Available in 3 formats:
Audio MP3 - Download: $15
Audio Compact Disc: $15
Video of PowerPoints with Synchronized Audio - Download: $18
Duration: 1 hr 11 min
Cholesterol, Statins and the Brain?
Stephanie Seneff, PhD
In this session, I will develop a theory that Alzheimer's risk is significantly increased by insufficient supply of cholesterol and fats to the brain. I will first describe all the ways in which cholesterol plays an important role in the proper functioning of neurons. I will then discuss the series of progessive stages of Alzheimer's, beginning with oxidative damage, followed by mitochondrial dysfunction, defective signal transmission, insulin resistance, amyloid-beta deposits, and ultimately apoptosis and cell death. I will end with a discussion of multiple biological effects of statin therapy that plausibly increase risk to Alzheimer's.
Stephanie Seneff, PhD received her Bachelor's degree in Biology with a minor in Food and Nutrition in 1968 from MIT. She received her Master's and PhD degrees in Electrical Engineering and Computer Science in 1979 and 1985, respectively, also from MIT. Since then, she has been a researcher at MIT, where she is currently a Senior Research Scientist in the Department of Electrical Engineering and Computer Science, and a Principal Investigator in the MIT Computer Science and Artificial Intelligence Laboratory.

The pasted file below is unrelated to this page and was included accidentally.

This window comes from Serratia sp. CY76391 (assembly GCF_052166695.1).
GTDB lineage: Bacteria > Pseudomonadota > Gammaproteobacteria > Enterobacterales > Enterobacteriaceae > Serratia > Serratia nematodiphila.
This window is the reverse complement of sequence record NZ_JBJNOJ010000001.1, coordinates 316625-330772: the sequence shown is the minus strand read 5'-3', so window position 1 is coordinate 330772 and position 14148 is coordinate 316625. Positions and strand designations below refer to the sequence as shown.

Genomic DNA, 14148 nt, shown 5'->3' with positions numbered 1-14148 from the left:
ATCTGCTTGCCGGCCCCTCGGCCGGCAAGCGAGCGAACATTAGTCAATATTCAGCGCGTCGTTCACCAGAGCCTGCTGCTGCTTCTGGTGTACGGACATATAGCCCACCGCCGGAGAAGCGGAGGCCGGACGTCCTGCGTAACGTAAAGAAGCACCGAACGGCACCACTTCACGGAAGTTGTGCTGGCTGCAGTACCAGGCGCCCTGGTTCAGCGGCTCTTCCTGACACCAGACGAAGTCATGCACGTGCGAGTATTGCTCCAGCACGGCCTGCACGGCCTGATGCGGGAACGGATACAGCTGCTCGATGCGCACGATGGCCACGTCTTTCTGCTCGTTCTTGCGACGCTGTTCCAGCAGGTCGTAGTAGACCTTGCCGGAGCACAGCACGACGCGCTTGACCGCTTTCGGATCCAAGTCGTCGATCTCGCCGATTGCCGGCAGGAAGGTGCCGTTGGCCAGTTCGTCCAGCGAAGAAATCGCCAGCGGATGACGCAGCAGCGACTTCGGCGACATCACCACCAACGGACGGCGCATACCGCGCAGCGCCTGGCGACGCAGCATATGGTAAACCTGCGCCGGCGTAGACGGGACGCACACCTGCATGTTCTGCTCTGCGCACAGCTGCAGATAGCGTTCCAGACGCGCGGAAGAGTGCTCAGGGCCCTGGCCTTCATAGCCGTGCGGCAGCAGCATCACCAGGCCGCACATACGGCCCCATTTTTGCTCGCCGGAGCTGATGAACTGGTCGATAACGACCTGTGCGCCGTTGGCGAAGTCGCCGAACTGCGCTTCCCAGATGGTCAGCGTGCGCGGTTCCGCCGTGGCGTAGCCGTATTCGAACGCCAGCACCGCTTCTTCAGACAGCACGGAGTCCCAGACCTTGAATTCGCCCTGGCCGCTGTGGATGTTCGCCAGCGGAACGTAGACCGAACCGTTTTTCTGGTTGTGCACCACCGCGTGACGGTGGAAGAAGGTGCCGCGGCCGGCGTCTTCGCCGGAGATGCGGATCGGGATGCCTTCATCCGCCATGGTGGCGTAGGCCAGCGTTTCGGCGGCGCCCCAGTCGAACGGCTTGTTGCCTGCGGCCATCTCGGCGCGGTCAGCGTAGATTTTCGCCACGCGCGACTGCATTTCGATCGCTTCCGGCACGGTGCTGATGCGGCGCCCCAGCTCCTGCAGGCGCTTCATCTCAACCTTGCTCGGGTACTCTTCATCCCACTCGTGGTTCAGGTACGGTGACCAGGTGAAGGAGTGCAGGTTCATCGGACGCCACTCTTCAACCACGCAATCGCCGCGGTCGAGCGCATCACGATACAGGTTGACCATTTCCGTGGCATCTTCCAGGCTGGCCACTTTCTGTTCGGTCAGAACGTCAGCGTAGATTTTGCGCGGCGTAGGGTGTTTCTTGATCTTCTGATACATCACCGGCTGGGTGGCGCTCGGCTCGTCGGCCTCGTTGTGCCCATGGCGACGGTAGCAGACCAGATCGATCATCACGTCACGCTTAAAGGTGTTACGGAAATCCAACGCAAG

Throughout her career, Dr. Seneff has conducted research in diverse areas including human auditory modeling, spoken dialogue systems, natural language processing, human language acquisition, information retrieval and summarization, computational biology, and marine mammal socialization. She has published over 150 refereed articles on these subjects, and has been invited to give keynote speeches at several international conferences. She has also supervised numerous Master's and PhD theses at MIT. She has recently become interested in the effect of drugs and diet on health and nutrition, and she has written several essays on the web articulating her view on these topics. She is the first author of a paper on the metabolic syndrome which will appear in the journal, "Archives of Medical Science," and on two other papers on nutrition currently under review.